Are you thinking about going into the stands more and was than an ‘in the moment’ reaction?

“That was spur of the moment baby. That was a really good to a really bad idea in a really short period of time.”


What was the bad side of going into the stands and did you have a positive response on social media?
“The bad of it, I don’t think we saw the bad of it. I think anything can turn into a bad situation. It was fine, there was nothing terrible. It was good, it was fun. I enjoyed that moment and being able to high-five a few fans that were right there and it was pretty cool. As far as the engagement on social, there was probably way more engagement just on the podcast than there were the experience postrace and going up into the stands. I would say there was a heck of a lot more with the podcast.”


Do stars of the sport need to make more of an outreach to the fans?

“No matter what we do, there can always be more done. I think that’s the same thing to be said about race tracks, the same thing to be said about other sports and other athletes. Why do football stadiums still get crowds all the time? Football stadiums haven’t really been changing a whole lot over the years, there are some different amenities with the mid-level section and stuff like that with a covered area and whatever. Race tracks have kind of stayed the same for a long time, but I think people are looking for a little different experiences, we all have to wake up to that some. As far as what the athletes can do, I’m not seeing – besides some Lambeau leaps, I’m not seeing very many of the football players jumping into the stands or doing any of that or signing autographs or having people on the sidelines right up in their team all day long. When it’s pre-race and there’s thousands of people on pit road roaming around and asking for autographs or whatever and you cater to many of those, you don’t see that in any other sports. Our sport is very unique in that aspect and I think it’s a very fan- friendly sport and that there’s still some things we can all probably do better. I think we’re topping many of the other sports right now.”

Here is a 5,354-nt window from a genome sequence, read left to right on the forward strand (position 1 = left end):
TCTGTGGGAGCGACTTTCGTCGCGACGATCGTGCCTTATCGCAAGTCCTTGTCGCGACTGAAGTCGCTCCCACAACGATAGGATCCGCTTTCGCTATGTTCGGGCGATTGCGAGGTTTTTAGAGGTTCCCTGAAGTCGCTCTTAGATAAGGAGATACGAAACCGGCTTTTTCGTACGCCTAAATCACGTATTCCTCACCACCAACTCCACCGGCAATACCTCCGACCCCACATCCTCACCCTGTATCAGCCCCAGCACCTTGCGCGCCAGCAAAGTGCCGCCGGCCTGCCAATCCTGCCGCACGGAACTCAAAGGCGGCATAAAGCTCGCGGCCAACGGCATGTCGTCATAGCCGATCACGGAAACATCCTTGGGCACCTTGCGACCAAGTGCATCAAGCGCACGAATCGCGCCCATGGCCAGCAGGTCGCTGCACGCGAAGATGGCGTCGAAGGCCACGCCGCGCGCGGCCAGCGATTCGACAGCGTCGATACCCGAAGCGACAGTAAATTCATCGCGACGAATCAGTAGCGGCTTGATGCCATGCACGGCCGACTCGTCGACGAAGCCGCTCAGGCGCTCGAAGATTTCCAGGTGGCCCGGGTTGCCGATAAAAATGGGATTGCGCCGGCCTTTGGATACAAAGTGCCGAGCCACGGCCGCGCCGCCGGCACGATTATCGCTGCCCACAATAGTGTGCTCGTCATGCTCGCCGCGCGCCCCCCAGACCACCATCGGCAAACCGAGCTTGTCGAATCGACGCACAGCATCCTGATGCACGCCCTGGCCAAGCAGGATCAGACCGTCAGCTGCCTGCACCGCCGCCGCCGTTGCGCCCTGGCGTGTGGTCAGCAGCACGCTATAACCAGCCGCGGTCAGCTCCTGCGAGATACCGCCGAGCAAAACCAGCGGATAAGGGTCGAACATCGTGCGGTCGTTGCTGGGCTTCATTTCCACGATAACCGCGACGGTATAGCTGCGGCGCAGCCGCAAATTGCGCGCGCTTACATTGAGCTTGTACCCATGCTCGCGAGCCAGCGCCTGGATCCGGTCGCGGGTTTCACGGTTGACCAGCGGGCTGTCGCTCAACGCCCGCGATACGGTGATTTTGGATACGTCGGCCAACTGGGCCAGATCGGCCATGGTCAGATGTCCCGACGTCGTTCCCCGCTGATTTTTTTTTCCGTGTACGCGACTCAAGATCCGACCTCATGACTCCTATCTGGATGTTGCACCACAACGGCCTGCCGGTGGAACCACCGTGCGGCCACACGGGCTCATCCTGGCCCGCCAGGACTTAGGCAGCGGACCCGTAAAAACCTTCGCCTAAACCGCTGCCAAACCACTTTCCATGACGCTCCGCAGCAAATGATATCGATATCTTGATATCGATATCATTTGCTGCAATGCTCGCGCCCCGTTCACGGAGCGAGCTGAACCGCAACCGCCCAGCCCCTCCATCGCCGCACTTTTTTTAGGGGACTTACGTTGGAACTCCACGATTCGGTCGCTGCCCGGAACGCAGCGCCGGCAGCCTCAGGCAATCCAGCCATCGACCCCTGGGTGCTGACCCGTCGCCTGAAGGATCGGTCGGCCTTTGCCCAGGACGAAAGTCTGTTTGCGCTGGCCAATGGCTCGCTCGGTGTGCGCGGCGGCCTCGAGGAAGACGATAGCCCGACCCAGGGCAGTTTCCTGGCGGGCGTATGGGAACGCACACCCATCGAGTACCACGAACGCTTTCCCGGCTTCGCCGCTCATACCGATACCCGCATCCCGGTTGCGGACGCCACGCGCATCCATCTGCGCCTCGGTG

Closing remarks:

“I got my lottery ticket by the way so my bad luck is out the window with my lottery ticket, all my good luck is right here at Talladega. That’s one bullet point and my second bullet point is that I still have some tickets left available for the Bundle of Joy helmet, that’s a unique piece not just because there’s pictures of the family on it with Brexton, myself and Samantha, but now it’s a winning race helmet. Somebody is going to want to take that thing home so make sure you go to or to get your tickets for our charity raffle with our helmet.”


Greg Engle
About Greg Engle 7421 Articles
Greg is a published award winning sportswriter who spent 23 years combined active and active reserve military service, much of that in and around the Special Operations community. Greg is the author of "The Nuts and Bolts of NASCAR: The Definitive Viewers' Guide to Big-Time Stock Car Auto Racing" and has been published in major publications across the country including the Los Angeles Times, the Cleveland Plain Dealer and the Atlanta Journal-Constitution. He was also a contributor to Chicken Soup for the NASCAR Soul, published in 2010, and the Christmas edition in 2016. He wrote as the NASCAR, Formula 1, Auto Reviews and National Veterans Affairs Examiner for and has appeared on Fox News. He holds a BS degree in communications, a Masters degree in psychology and is currently a PhD candidate majoring in psychology. He is currently the weekend Motorsports Editor for Autoweek.